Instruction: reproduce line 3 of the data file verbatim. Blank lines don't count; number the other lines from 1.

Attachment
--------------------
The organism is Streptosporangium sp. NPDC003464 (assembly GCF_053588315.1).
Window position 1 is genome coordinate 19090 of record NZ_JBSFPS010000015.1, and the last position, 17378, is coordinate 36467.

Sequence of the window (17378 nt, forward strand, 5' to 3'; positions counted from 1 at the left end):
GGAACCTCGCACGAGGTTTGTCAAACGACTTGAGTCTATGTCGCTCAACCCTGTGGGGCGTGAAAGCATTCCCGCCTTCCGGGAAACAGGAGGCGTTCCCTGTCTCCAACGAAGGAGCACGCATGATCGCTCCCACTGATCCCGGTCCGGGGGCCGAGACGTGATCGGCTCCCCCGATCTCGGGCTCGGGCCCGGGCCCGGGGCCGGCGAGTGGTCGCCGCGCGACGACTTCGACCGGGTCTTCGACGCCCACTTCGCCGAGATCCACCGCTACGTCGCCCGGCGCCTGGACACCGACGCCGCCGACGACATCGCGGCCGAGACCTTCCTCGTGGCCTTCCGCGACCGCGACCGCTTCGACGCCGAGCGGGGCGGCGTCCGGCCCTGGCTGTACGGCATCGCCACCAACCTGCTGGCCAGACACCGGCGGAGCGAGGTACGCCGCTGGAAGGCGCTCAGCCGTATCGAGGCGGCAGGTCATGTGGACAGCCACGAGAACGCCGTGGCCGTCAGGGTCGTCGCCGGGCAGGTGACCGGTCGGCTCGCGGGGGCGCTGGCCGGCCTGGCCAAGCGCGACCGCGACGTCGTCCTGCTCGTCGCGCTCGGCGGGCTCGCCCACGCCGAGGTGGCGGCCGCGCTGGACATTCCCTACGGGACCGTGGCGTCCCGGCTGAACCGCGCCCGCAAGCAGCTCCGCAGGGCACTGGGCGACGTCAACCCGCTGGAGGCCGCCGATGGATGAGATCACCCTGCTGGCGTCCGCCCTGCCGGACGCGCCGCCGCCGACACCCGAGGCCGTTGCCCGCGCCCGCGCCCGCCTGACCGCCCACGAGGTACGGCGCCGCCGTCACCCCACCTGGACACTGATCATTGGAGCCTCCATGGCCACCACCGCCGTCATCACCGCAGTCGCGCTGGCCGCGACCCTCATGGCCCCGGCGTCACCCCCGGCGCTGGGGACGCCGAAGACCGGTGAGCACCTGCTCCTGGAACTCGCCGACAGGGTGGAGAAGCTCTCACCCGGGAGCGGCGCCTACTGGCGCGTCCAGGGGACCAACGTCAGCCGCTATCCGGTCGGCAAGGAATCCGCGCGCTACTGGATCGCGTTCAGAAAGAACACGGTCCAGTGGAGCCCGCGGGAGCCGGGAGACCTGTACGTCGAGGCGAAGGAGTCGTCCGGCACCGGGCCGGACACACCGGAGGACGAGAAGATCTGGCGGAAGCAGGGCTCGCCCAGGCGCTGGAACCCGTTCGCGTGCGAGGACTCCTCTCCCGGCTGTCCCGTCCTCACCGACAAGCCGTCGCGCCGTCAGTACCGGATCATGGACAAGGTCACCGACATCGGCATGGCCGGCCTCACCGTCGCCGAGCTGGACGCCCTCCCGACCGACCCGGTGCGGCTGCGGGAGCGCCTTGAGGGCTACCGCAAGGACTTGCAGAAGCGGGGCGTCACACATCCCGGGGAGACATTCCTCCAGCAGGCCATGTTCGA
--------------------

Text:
Sequence of the window (17378 nt, forward strand, 5' to 3'; positions counted from 1 at the left end):